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For Immediate Release:


Hogan Administration’s BaltimoreLink to Revitalize North Avenue with Streetscape, Dedicated Bus Lanes, Transit Signal Prioritization, Bike Lanes
and Penn Station Upgrades

July 29, 2016

(HANOVER, MD) -- Transportation Secretary Pete K. Rahn today announced the Maryland Department of Transportation’s (MDOT) Maryland Transit Administration (MTA) has received the green light to advance the $27 million project to revitalize North Avenue in Baltimore City as part of Governor Larry Hogan’s transformative BaltimoreLink transit plan.  The U.S. Department of Transportation’s (U.S. DOT) $10 million Transportation Investment Generating Economic Recovery (TIGER) grant provides the final piece needed to move the “North Avenue Rising” project forward.  This project will dramatically improve a 5-mile stretch of North Avenue in Baltimore City.  The project is jointly funded with:  $14.7 million from MDOT, $1 million from Baltimore City, and $1.6 million from U.S. DOT’s Federal Highway Administration. This project is a part of the Maryland Transit Administration’s (MTA) BaltimoreLink project to transform transit in the region.
"After decades of lack of investment, North Avenue and the surrounding communities will get the long-overdue attention they deserve,” said Governor Hogan. “I am pleased that we can move forward with our local and federal partners to implement an efficient, effective transportation plan to improve the lives of many Baltimore residents in this important job corridor. This investment will produce much-needed economic revitalization in this important area.”
The TIGER grant will include funding for: dedicated bus lanes, traffic signal prioritization, new bike lanes, upgrades to MTA’s Penn Station Metro Subway and Light Rail stations, targeted improvements at major bus stops, improved sidewalks, streetscaping and needed roadway re-pavement along the corridor.  North Avenue plays a vital role in Baltimore as a transportation corridor that connects historic neighborhoods, employment centers and cultural and educational institutions across the city.  North Avenue is traversed by Baltimore’s second busiest bus line – carrying nearly 4 million passengers annually – and is one of the few roadways that connect the MTA’s Metro Subway and Light Rail transit systems.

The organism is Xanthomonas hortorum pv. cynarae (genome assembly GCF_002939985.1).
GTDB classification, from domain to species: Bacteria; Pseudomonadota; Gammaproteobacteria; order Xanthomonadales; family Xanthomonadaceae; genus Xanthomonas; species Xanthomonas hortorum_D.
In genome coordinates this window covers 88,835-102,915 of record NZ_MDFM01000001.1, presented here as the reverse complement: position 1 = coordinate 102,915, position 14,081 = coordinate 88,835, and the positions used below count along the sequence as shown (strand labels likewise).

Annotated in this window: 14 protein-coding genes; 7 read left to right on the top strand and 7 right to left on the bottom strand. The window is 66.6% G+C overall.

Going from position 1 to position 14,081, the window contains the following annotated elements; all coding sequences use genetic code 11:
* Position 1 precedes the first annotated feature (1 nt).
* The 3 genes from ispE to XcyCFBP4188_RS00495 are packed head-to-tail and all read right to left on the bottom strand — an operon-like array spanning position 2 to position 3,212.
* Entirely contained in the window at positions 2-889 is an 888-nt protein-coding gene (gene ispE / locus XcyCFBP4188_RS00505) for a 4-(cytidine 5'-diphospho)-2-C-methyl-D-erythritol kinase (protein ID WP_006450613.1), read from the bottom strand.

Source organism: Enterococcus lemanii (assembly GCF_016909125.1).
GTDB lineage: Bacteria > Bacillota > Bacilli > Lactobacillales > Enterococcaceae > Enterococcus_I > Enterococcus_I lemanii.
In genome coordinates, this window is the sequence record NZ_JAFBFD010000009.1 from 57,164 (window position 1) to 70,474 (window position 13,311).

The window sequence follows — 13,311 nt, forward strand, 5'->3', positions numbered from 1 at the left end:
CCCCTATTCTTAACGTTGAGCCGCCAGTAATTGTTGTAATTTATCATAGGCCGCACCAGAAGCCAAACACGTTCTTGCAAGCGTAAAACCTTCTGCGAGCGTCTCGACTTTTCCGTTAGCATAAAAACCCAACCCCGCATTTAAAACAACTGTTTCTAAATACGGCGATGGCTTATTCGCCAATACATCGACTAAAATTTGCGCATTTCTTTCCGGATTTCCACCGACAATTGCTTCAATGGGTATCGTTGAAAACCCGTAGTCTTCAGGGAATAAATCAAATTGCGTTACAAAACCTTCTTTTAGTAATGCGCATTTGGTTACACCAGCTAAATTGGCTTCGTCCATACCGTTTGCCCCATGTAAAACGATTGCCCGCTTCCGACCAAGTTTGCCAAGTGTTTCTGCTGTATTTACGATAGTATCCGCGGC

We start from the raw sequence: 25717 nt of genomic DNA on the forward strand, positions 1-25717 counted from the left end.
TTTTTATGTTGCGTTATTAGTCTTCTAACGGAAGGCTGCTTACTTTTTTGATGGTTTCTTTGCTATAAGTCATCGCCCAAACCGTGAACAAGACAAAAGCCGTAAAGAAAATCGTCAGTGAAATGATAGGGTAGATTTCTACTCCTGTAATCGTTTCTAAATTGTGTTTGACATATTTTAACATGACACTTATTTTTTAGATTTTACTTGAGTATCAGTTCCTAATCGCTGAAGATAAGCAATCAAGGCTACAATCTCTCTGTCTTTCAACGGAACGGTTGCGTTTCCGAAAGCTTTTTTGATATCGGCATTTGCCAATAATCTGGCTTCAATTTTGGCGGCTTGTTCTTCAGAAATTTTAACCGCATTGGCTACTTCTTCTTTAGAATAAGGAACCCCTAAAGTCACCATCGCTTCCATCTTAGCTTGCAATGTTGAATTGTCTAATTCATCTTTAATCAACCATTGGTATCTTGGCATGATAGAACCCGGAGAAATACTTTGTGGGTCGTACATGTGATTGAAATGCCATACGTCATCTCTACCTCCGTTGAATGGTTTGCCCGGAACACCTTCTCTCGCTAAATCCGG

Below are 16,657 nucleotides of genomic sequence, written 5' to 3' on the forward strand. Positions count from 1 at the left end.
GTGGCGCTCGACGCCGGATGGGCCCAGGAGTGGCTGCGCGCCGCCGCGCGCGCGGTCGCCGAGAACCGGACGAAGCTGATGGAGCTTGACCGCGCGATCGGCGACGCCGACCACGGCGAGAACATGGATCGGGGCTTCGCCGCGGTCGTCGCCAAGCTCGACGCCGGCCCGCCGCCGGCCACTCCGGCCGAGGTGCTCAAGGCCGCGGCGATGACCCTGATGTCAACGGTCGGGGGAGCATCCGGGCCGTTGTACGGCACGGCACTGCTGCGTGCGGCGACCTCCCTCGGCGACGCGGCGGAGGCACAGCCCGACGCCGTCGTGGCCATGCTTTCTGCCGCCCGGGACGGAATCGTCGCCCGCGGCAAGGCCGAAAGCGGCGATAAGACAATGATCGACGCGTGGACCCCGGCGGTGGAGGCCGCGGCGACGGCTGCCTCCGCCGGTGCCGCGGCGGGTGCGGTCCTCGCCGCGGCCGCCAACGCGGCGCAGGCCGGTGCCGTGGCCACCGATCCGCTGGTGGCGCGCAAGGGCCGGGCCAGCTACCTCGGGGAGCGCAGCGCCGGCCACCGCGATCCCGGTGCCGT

“North Avenue is one of BaltimoreLink’s key transit corridors that will link residents to jobs and education,” said Transportation Secretary Rahn.
This corridor is home to many important Baltimore institutions such as Coppin State University and Maryland Institute College of Art. MTA and Baltimore City have worked together closely with the common goal of revitalizing North Avenue to its full potential. 
The “North Avenue Rising” project is just one transformative piece of BaltimoreLink.  Announced in October 2015 by Governor Hogan, BaltimoreLink is designed to create a better connected transit system.  BaltimoreLink includes redesigning the entire local and express bus systems throughout Baltimore and adding 12 new high-frequency, color-coded bus routes that improve connections to jobs and other existing transit modes. Three new Express BusLink routes were rolled out this summer with the launch of CityLink color-coded bus routes and the completely redesigned LocalLink bus network will occur in June 2017. 
Media Contact:
Erin Henson

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